C preprocessor directives – #include, #define, #undef and conditional directives

A C preprocessor is a statement substitution (text substitution) in C programming language. It instructs the C compiler to do some specific (required) pre-processing before the compilation process.

When we compile a C program, C preprocessor processes the statements which are associated with it and expand them to make the code for further compilation.

The C preprocessor versus the compiler
Please remember that, C preprocessor is not a part of C compiler. It has different syntax from normal C statements compiled by the compiler, for example:

  • It start with hash/pound # character.
  • C preprocessor is line oriented. Each statement start in a separate line. While it is not mandatory for other C statements to start in separate line.
  • These statements end with new line. While, other statements are terminated by semicolon.

C preprocessor is a Micro preprocessor which compiles the code before the compilation.

List of all preprocessor directives:

In this post, I won't explain stringize, token pasting operator, #pragma, #error and #null directives. I will explain them separately to make this post much easier to consume.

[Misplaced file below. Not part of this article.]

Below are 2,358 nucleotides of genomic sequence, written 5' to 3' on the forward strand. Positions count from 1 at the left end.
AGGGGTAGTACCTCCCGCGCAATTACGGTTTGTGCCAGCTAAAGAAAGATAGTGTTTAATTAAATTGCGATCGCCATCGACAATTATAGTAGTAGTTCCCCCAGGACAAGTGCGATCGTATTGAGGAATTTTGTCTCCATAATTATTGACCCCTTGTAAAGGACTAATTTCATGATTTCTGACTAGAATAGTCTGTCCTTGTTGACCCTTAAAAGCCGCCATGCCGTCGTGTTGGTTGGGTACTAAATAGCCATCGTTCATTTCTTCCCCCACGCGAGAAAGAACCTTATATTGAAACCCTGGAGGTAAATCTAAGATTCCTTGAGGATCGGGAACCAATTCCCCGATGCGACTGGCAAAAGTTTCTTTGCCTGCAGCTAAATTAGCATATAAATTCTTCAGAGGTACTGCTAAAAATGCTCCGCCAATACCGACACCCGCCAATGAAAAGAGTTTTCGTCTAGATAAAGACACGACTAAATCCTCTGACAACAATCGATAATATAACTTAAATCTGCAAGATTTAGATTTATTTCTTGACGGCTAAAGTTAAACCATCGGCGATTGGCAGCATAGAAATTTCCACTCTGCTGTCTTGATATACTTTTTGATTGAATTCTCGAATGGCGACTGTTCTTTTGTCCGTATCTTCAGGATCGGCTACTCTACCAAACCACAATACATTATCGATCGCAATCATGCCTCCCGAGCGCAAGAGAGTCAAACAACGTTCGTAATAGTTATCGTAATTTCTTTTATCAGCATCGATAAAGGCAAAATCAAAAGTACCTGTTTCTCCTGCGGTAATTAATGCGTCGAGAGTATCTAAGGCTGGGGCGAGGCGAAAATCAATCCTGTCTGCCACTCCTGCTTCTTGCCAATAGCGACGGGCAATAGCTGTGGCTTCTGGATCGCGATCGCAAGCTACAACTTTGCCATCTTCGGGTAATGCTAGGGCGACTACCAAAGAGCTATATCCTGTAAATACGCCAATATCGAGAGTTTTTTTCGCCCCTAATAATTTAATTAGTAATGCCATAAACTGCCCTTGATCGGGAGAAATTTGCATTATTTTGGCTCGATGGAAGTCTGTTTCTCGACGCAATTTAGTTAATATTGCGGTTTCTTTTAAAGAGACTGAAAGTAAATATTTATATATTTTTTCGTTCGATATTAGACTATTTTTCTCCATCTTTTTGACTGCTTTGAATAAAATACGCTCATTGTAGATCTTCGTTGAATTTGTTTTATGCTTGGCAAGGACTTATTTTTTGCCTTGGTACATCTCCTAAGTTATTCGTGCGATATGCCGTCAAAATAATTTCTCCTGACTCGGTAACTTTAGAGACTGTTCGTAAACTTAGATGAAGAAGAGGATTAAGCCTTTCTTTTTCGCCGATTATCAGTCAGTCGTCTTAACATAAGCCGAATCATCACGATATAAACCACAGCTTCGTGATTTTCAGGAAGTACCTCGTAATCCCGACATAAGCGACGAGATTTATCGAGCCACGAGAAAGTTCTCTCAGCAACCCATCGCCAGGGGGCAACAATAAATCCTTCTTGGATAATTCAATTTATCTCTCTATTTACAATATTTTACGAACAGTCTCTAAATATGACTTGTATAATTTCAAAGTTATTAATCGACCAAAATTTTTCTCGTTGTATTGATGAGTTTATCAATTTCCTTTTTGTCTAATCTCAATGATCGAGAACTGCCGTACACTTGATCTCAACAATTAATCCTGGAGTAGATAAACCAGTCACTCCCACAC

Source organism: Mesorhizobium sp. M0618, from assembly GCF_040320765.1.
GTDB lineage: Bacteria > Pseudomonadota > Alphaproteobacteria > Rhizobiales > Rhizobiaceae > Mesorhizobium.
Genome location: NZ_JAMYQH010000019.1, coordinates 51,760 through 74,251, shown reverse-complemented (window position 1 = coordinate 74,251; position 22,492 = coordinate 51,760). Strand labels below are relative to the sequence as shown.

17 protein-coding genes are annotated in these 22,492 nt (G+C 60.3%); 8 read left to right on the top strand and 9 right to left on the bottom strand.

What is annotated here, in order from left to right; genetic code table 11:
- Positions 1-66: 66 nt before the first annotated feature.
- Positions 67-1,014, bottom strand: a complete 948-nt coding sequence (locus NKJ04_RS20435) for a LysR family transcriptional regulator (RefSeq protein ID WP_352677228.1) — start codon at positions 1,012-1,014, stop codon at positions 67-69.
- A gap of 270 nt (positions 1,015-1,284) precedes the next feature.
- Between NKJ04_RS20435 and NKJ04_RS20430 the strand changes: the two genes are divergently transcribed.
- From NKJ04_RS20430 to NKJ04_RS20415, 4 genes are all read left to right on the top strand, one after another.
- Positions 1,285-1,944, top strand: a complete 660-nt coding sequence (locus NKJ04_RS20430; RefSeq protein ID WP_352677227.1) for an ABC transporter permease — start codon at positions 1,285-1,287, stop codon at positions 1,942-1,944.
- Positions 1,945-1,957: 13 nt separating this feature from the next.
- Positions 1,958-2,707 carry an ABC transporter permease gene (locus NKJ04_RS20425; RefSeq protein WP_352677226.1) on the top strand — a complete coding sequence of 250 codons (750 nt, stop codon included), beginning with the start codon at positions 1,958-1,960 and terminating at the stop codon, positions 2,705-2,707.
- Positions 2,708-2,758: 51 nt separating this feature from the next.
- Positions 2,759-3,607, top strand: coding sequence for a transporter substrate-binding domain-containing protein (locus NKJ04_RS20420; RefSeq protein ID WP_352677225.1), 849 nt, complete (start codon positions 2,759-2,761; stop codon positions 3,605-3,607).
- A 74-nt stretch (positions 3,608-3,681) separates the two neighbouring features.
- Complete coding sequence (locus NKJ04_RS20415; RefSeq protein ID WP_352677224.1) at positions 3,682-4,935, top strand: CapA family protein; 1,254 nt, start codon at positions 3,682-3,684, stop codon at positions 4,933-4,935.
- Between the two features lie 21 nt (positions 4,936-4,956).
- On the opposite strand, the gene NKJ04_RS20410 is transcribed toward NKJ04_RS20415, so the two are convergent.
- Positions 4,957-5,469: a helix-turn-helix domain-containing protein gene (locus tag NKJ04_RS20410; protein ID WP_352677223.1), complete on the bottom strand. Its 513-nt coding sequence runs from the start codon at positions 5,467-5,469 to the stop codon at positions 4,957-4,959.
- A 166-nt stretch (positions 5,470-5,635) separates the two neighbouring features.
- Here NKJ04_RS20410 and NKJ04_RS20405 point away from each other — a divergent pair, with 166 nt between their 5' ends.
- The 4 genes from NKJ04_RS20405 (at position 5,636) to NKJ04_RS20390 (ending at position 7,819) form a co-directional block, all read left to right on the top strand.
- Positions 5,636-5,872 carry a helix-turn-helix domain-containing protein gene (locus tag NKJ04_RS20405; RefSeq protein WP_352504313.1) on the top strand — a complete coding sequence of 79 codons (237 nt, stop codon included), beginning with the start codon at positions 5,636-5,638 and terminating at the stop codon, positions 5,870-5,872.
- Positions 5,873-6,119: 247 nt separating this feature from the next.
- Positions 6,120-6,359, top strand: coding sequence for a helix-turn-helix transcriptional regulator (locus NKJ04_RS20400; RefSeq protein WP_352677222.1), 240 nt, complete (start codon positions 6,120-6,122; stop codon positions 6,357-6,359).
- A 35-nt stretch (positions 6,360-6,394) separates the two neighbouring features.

#include preprocessor directive (File inclusion directive)

We use #include directive to include contents of another file (especially header file's) to a program. We can include a file in two different ways.

  1. #include <file.h>
    This variant of including header file, searches header file in the "standard header file directory". Standard header file directory is the path where all header files are stored.

    Syntax to use

    #include <header.h>

    Where header.h is a standard C header file.

  2. #include "file"
    We use this variant of including file when we want to include our own/custom header file. It searches the file in the current directory and then in the standard header file’s directory.

    Syntax to use

    #include "path_to_header_file";

    Where path_to_header_file is relative path to the header file.

Example:

#include <stdio.h>

#include "main.h"
#include "win/display.c"

Here, file "stdio.h" is a standard header file, "main.h" and "win/display.c" is custom C files.

#define preprocessor directive

#define preprocessor directive is the most useful preprocessor directive in C language. We use it to define a name for particular value/constant/expression.

C preprocessor processes the defined name and replace each occurrence of a particular string/defined name (macro name) with a given value (micro body).

Syntax to define a MACRO using #define

#define MACRO_NAME macro_body

Here, MACRO_NAME is a C identifier and macro_body is string/value/expression.

Example:

#include <stdio.h>

// Macro definition
#define COUNTRY "INDIA"         // String constant
#define TRUE    1               // Integer constant